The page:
File systems on ENGR home directories (Z drive) and research file servers such as "depot" or "farm" allow users to restore previous versions of files and directories from snapshots taken on the hour. This is very useful when a file may become corrupt, or something is accidentally deleted, as you can quickly restore yourself.
If you aren't comfortable with UNIX, Citrix offers a windows environment that can be used to restore snapshots even if you don't own a windows machine.
A basic understanding of UNIX commands is needed here. If commands such as ls, cd, cp, etc. are foreign to you,
read through a Linux primer online, or get help from a friend.
From a terminal window, ssh to access.engr.oregonstate.edu and login with your ENGR account.
Choose your terminal emulation (xterm will usually do the trick):
Snapshots are enabled in both home directories on stak and on research file servers such as depot.
Every directory on stak and depot has a .snapshot directory. It is hidden, so once in the directory you are looking to restore, simply change directory (cd) to .snapshot
As an example you might cd ~/Windows.Documents/Desktop/.snapshot to see the snapshots of the directory ~/Windows.Documents/Desktop
~ is a shortcut to your home directory on stak.
Or for files on other file servers, use nfs to browse (cd /nfs/depot/xxx/xxx.../.snapshot).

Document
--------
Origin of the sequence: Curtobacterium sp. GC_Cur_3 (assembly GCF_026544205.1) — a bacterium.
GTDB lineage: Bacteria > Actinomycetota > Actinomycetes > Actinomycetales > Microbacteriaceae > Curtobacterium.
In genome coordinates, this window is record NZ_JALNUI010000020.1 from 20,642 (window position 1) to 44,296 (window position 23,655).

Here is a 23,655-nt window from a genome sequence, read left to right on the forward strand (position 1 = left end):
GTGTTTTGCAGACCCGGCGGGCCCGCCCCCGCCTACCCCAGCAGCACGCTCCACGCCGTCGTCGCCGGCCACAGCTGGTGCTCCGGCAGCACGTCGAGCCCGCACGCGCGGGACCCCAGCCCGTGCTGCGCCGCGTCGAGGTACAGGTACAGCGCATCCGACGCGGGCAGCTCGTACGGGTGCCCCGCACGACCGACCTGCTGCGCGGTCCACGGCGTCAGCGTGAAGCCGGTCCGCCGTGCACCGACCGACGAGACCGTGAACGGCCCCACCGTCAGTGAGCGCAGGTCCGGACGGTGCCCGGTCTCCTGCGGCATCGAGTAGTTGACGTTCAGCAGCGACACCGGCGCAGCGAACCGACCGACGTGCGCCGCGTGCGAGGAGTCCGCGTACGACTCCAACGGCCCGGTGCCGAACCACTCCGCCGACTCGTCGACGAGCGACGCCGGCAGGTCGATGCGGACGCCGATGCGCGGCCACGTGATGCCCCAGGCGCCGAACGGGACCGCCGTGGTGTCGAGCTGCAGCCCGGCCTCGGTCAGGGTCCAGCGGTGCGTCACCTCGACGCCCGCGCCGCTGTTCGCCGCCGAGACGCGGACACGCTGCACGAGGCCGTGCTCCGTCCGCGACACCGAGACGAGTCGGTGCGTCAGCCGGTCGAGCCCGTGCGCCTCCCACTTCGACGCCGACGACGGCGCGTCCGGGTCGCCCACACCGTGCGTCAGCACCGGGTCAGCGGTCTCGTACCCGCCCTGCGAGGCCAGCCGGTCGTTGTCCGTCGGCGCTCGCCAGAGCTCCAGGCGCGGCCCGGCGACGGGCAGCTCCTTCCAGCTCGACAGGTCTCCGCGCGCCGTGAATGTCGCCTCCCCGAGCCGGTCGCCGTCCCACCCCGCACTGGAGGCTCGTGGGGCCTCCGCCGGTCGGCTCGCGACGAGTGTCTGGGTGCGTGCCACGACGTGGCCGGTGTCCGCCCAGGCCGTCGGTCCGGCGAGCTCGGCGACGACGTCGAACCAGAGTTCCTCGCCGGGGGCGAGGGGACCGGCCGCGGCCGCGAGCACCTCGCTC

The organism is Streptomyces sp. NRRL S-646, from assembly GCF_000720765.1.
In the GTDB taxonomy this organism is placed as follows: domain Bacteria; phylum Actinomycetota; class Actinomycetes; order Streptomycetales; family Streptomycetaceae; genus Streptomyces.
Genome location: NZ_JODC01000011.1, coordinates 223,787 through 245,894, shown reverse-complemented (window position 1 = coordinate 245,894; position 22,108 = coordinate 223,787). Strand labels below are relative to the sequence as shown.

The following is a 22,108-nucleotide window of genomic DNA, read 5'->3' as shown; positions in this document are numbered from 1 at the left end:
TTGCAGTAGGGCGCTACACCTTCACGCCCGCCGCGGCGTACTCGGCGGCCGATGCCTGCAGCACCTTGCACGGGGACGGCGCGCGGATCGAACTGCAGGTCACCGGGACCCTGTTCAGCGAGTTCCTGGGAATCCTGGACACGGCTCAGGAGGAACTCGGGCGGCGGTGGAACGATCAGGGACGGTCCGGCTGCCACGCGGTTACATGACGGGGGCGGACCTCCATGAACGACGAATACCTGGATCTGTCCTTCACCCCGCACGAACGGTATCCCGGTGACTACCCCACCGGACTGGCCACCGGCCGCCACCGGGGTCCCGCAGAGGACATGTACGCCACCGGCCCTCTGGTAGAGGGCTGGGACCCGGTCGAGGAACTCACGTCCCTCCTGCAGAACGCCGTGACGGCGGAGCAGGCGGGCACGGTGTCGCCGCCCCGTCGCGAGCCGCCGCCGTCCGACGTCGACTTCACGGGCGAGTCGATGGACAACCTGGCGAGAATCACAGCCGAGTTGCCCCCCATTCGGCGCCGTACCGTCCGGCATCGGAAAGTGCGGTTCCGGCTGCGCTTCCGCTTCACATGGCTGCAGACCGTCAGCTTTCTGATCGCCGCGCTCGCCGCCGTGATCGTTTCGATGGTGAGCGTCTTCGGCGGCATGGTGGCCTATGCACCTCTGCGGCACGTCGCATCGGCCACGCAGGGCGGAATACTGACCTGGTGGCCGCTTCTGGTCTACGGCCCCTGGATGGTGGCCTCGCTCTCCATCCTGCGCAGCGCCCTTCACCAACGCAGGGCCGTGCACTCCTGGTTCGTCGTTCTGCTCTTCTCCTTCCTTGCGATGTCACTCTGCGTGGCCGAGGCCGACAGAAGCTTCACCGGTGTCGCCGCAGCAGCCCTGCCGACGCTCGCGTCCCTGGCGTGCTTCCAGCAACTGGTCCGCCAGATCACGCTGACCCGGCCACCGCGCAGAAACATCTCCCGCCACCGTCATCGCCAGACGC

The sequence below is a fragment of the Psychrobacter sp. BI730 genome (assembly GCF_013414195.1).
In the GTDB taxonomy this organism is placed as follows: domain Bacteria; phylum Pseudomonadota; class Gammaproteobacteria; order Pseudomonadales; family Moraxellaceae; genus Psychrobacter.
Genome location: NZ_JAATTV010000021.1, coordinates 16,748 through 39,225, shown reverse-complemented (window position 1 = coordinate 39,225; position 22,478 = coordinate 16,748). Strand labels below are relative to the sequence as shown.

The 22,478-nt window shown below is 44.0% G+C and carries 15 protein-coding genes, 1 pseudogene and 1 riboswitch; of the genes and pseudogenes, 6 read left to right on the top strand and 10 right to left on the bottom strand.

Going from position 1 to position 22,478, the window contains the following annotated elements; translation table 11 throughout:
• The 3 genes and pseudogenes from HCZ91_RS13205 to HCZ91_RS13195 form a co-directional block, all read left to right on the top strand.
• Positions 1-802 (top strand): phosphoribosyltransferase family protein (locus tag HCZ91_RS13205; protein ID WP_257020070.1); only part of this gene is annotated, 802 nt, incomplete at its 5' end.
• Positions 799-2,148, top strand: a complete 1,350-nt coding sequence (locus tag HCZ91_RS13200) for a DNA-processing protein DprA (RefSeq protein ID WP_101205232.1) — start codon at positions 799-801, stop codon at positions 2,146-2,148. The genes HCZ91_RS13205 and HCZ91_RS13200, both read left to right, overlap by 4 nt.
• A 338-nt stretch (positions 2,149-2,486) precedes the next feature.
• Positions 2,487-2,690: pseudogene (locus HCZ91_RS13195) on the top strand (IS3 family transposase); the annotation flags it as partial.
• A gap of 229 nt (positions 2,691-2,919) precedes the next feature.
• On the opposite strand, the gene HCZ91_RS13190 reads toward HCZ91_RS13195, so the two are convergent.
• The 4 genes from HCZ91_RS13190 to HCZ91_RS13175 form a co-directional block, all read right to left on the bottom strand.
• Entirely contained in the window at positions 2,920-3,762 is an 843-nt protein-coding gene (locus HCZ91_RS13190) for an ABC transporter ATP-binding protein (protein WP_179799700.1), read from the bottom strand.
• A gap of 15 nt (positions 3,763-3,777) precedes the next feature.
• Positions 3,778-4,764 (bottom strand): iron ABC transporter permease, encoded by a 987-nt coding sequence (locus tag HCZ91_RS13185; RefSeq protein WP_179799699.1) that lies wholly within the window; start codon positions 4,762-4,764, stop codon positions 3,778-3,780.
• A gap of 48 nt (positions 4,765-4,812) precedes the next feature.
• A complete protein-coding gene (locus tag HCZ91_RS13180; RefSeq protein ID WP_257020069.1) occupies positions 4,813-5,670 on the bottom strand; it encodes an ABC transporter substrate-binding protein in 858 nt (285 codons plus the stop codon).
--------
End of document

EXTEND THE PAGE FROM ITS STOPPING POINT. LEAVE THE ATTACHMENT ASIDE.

In this example, the file I wish to restore is in depot/cce_u1/montagne:
Using ls, list the directory contents to see all the snapshots (hourly and daily snapshots are shown as directories).
Change directories to the snapshot you wish to recover from with another cd command:
List the contents and using ls and you will see the files in the directory from that snapshot: Use cp to copy the file. In this example I am copying previous version of Visionapp.vrb back to my home directory and renaming it Visionapp.vrb.new.
From the Windows operating system, right click the directory or file you wish to restore and select "Properties":
Next select the file or directory you wish to recover and select COPY or RESTORE. You may see several versions in the list depending on how many times there have been changes. When doing a RESTORE, it would be prudent to rename the existing file, or just use COPY to be safe:
A restore WILL overwrite the version you have, so be careful:
Restoring a directory, especially a shared directory, can be tricky. You may not "own" all the files in the directory. Emailing support and ask us to restore for large directory trees would be best.
Also, when doing copies, be cognizant of your quota. It can be easy to exceed your space limitations restoring copies of things, especially large directories. Again, ask support if you aren't sure if you have the space to do a copy.